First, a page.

Fast forward five years; I’ve completed every Glasgow Men’s 10K since my first. There was a wobble in 2013 when the event nearly didn’t go ahead. I campaigned furiously with the running community and local councillors to ensure the event continued. The Men’s 10k is the only event on the calendar aimed solely at men, and promoting men’s health issues. New organisers were brought in, the Edinburgh Men’s 10K was added in 2015 (which I will hopefully complete this year) and there was talk of a London event; I think this would be an amazing addition to the running calendar. I was the official starter for the Glasgow edition in 2016 which being a Glaswegian myself was a great honour and a fabulous experience.

I am now a father to a beautiful 4-year-old son, which adds an extra something to the Men’s 10k as it is always held on Father’s Day and Tyler-James is there to greet me at the finish line. My eye condition has deteriorated to the point where I can no longer see his cheeky wee smile, and the drawings and pictures he brings home from nursery.

I now require a running guide to participate in events but haven’t let this stop me. I aim to represent my country at the Tokyo 2020 Paralympic Games, and recently completed my first marathon in Stirling, where I met my running idols, Liz McColgan and Zola Budd. Men’s 10K Glasgow 2017 will be my 100th race, all wearing my kilt. I travel around the UK to compete in events raising awareness of my condition, and funds for the private treatments necessary to hopefully help me see my son again.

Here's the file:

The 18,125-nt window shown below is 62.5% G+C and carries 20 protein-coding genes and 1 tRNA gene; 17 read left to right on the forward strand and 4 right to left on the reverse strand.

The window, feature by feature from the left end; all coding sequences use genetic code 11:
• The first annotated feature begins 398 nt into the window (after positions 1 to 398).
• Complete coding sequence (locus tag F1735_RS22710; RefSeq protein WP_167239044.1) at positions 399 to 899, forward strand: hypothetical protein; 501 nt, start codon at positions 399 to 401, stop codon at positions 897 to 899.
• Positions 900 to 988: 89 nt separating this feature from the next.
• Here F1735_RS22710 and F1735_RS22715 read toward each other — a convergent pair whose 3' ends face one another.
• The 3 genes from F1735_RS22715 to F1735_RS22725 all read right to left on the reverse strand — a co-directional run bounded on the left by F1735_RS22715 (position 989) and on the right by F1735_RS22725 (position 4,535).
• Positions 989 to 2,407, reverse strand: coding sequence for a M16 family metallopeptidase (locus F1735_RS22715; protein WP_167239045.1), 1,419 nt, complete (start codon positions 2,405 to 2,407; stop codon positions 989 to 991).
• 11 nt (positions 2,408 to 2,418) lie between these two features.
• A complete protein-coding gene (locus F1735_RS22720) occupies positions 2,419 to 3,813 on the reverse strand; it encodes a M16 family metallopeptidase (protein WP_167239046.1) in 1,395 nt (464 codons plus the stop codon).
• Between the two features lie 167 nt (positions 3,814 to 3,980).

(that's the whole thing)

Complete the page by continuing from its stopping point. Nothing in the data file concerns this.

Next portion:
To donate visit: justgiving.com/crowdfunding/jaycruz

To follow my progress, follow me on social media: facebook.com/JayCruzSemple/

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Men’s 10K Glasgow to mark number 327 of Dunbartonshire man’s 365 10Ks challenge for Dementia Charities

Men’s 10K Glasgow to mark number 327 of Dunbartonshire man’s 365 10Ks challenge for Dementia Charities

Maurice Donohue from West Dunbartonshire will run the Glasgow Men’s 10K on Father’s Day, Sunday 18th June as part of an incredible challenge which he embarked upon last summer. Maurice pledged to run 365 10K races and 27 Half Marathons in 365 days, in a bid to raise funds and awareness for the Sporting Memories Network and Race Against Dementia which offer support to dementia sufferers and fund research into a cure for the condition, respectively. His decision to raise for these charities is part of a tribute to two Dunbartonshire-born sporting legends: Formula 1’s Jackie Stewart who has seen his wife suffer from dementia in recent years, and Jackie’s namesake Lachie, who won Commonwealth Gold in the 10,000m for Scotland at the 1970 Games in Edinburgh.